when I approached their resting spot while I was riding my bike.

Black-and-white Warbler Photo
Image credit: John McKean,

A black and white striped warbler trekked up and down 
one of our oak trees.

The figs ripened  enough for us to pick about a quart and a half tonight.
Fig jam is coming!

Monday, August 11, 2014

Dew on Grass

For in the dew of little things, 
the heart finds its morning and is refreshed.
                                        --Kahlil Gibran

It's not surprising to see dew on the  morning grass,
but early this evening while we were walking,
we came upon a small circle of dew drops
 resting on a spider web in the grass.

If you look closely, in the lower right quarter the spider rests.
He looks pretty refreshed to me.

Sunday, August 10, 2014


One flower that is emblematic of summer is the red geranium.
Red geraniums are eye-catching and colorful and I love them.
However, for some reason, the classic red geranium doesn't do well under my care.
Like petunias, classic geraniums are generally antagonistic
to all my attempts to nurture them.
I do better with ivy geranium and scented geranium,
but, alas, my heart belongs to the standard.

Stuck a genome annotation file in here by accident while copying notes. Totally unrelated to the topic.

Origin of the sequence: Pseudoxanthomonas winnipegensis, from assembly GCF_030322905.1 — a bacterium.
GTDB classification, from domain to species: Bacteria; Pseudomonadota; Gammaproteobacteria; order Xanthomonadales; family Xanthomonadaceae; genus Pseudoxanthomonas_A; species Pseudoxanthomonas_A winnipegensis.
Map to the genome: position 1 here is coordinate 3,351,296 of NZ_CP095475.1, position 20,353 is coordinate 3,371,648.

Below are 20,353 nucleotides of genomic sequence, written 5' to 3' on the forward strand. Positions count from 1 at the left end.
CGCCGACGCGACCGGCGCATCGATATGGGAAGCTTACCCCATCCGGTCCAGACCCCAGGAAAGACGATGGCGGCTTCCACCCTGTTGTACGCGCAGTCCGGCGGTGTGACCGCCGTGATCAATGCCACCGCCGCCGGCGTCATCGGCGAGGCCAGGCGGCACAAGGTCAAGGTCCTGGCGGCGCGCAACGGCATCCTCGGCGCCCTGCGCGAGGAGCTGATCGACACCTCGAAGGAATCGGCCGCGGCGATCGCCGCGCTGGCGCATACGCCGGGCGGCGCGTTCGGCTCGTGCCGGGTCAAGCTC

Who could resist this kind of perfection? image credit: peeperman

Or this? image credit: cohdra

The symbolism of the geranium is rather peculiar. 
Some sources say it reflects grace, respect, value.
Other say stupidity. 
I guess you can take your pick.
But to choose stupidity seems rather--you know.

Saturday, August 9, 2014

Giving a Fig

Last year, a friend of mine gifted us with a bag of figs.
I made fig jam and it was delicious:

I just noticed that the figs on our over-shaded fig tree are just beginning to ripen.
I'm excited about that because we like to pluck them and eat them right under the tree.
We don't get many, just enough. 
Here's last year's crop, all that was left after the birds and squirrels got their share:

Faced with an impending fig harvest of minor proportions, 
I started thinking about the expression "give a fig,"
as in "I don't give a fig."
According to the Oxford English Dictionary,
fig in this expression is not a euphemism for the f-word in English.